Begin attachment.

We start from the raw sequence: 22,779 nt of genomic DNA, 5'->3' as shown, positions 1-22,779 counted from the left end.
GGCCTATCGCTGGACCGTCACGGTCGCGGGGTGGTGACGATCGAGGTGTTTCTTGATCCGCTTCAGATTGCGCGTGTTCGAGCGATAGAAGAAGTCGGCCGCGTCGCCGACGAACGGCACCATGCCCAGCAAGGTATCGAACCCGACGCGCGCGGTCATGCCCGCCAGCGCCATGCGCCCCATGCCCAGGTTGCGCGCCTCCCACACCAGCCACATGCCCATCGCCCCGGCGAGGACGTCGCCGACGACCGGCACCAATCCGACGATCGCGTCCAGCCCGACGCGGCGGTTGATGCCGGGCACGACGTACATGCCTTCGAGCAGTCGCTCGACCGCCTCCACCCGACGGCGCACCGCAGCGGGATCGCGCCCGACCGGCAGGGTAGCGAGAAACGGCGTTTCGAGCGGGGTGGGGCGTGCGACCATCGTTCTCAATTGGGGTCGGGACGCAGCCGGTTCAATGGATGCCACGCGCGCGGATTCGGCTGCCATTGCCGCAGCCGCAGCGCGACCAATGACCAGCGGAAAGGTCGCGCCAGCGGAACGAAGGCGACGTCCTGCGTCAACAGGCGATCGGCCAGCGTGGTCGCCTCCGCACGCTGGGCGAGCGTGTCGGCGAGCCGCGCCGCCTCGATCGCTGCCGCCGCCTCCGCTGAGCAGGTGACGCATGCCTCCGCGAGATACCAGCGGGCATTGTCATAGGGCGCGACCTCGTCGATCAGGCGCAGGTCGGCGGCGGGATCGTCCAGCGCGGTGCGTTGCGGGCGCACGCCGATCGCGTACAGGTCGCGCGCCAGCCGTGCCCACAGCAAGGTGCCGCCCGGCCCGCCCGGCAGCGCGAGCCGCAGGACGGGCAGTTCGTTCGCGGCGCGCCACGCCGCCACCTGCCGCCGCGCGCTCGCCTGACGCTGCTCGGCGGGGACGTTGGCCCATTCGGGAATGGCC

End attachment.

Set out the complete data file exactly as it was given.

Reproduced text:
We start from the raw sequence: 22,779 nt of genomic DNA, 5'->3' as shown, positions 1-22,779 counted from the left end.
GGCCTATCGCTGGACCGTCACGGTCGCGGGGTGGTGACGATCGAGGTGTTTCTTGATCCGCTTCAGATTGCGCGTGTTCGAGCGATAGAAGAAGTCGGCCGCGTCGCCGACGAACGGCACCATGCCCAGCAAGGTATCGAACCCGACGCGCGCGGTCATGCCCGCCAGCGCCATGCGCCCCATGCCCAGGTTGCGCGCCTCCCACACCAGCCACATGCCCATCGCCCCGGCGAGGACGTCGCCGACGACCGGCACCAATCCGACGATCGCGTCCAGCCCGACGCGGCGGTTGATGCCGGGCACGACGTACATGCCTTCGAGCAGTCGCTCGACCGCCTCCACCCGACGGCGCACCGCAGCGGGATCGCGCCCGACCGGCAGGGTAGCGAGAAACGGCGTTTCGAGCGGGGTGGGGCGTGCGACCATCGTTCTCAATTGGGGTCGGGACGCAGCCGGTTCAATGGATGCCACGCGCGCGGATTCGGCTGCCATTGCCGCAGCCGCAGCGCGACCAATGACCAGCGGAAAGGTCGCGCCAGCGGAACGAAGGCGACGTCCTGCGTCAACAGGCGATCGGCCAGCGTGGTCGCCTCCGCACGCTGGGCGAGCGTGTCGGCGAGCCGCGCCGCCTCGATCGCTGCCGCCGCCTCCGCTGAGCAGGTGACGCATGCCTCCGCGAGATACCAGCGGGCATTGTCATAGGGCGCGACCTCGTCGATCAGGCGCAGGTCGGCGGCGGGATCGTCCAGCGCGGTGCGTTGCGGGCGCACGCCGATCGCGTACAGGTCGCGCGCCAGCCGTGCCCACAGCAAGGTGCCGCCCGGCCCGCCCGGCAGCGCGAGCCGCAGGACGGGCAGTTCGTTCGCGGCGCGCCACGCCGCCACCTGCCGCCGCGCGCTCGCCTGACGCTGCTCGGCGGGGACGTTGGCCCATTCGGGAATGGCC